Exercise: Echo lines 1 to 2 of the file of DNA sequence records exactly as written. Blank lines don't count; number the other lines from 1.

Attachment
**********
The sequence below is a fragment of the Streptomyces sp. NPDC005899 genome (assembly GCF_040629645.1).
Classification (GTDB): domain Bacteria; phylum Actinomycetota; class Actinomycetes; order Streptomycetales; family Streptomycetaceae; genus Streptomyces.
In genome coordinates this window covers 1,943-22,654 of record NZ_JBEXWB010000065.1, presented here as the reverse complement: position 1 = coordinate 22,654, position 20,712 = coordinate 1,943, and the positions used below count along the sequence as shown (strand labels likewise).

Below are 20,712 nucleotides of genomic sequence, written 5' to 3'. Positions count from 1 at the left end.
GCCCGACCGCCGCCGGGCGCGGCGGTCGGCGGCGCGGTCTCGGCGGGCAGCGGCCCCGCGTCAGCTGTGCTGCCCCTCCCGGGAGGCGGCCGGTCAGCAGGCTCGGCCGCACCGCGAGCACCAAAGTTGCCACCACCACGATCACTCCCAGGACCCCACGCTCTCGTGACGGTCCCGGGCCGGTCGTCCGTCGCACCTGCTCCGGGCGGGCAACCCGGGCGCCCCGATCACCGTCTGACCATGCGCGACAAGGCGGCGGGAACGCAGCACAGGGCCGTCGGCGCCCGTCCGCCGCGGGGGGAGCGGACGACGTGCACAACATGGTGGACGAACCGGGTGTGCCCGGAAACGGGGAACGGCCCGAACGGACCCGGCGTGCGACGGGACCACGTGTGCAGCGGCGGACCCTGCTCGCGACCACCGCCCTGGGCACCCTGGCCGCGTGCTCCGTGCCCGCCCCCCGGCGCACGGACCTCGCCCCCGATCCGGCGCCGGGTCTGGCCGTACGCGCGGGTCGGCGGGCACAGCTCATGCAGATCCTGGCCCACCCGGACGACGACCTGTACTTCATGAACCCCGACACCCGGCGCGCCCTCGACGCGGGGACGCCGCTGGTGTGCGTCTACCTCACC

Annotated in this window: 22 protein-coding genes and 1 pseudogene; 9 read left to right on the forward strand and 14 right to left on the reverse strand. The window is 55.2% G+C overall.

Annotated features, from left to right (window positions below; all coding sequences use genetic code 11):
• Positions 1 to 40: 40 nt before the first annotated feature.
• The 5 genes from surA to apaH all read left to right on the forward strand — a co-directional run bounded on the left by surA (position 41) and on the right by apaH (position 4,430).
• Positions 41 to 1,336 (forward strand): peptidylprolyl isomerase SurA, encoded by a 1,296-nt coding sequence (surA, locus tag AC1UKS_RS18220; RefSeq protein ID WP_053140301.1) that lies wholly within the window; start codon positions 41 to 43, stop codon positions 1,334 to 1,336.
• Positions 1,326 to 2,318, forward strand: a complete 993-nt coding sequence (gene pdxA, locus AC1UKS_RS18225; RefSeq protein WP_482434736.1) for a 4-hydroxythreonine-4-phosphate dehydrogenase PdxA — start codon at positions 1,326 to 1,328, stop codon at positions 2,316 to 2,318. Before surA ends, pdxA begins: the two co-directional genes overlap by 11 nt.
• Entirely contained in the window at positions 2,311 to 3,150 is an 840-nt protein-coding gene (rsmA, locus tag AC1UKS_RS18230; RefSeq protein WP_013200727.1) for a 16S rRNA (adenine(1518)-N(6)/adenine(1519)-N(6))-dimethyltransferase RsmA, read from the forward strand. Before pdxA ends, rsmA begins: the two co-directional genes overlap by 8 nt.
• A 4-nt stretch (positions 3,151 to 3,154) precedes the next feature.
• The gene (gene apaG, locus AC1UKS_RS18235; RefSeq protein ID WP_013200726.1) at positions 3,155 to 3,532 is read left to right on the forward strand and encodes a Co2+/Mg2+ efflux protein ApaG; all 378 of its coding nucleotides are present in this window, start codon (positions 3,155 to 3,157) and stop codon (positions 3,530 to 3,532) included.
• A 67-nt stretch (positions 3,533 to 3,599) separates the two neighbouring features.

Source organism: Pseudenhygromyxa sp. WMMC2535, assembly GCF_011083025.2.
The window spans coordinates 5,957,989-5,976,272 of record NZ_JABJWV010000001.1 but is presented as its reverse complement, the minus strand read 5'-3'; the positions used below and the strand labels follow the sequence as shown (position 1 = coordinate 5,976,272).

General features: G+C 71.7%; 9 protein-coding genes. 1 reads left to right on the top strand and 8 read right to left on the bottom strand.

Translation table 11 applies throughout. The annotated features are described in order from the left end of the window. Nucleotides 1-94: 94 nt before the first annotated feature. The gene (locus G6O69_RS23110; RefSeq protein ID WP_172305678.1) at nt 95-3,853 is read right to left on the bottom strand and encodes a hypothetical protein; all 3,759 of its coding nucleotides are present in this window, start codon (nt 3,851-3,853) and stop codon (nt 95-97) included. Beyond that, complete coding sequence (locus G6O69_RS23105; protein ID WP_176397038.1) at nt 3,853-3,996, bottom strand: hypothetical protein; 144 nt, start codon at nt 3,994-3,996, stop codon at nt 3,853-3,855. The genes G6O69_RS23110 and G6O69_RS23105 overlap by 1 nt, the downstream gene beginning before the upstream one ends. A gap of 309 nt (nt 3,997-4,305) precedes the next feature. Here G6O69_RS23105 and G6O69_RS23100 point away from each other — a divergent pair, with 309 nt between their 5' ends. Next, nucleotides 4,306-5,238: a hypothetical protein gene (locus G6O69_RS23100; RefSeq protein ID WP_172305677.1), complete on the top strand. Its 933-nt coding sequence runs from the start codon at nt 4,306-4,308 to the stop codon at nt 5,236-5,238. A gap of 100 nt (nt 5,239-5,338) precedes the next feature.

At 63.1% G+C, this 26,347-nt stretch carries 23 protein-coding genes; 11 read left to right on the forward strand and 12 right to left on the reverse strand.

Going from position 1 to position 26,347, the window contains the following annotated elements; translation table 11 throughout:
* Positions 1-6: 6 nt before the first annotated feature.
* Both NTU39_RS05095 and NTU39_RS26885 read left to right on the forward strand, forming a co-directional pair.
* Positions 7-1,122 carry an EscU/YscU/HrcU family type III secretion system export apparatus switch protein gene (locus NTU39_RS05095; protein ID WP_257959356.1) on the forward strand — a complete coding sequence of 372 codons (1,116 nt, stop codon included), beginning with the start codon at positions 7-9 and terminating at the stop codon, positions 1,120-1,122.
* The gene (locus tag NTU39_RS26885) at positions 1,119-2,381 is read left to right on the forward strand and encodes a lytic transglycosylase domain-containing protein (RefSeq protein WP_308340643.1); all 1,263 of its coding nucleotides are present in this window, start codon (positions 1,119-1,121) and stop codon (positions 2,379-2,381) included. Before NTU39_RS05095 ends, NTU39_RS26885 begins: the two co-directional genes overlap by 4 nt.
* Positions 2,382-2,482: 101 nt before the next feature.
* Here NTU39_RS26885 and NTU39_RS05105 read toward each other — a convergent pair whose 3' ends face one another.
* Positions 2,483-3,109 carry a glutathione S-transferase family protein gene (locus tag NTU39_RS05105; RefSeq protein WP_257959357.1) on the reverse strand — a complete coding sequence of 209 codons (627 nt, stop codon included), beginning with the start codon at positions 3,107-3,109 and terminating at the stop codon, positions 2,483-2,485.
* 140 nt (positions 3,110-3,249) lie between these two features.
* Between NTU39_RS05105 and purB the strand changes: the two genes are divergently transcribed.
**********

The sequence below is a fragment of the Streptomyces sp. NPDC005899 genome (assembly GCF_040629645.1).
Classification (GTDB): domain Bacteria; phylum Actinomycetota; class Actinomycetes; order Streptomycetales; family Streptomycetaceae; genus Streptomyces.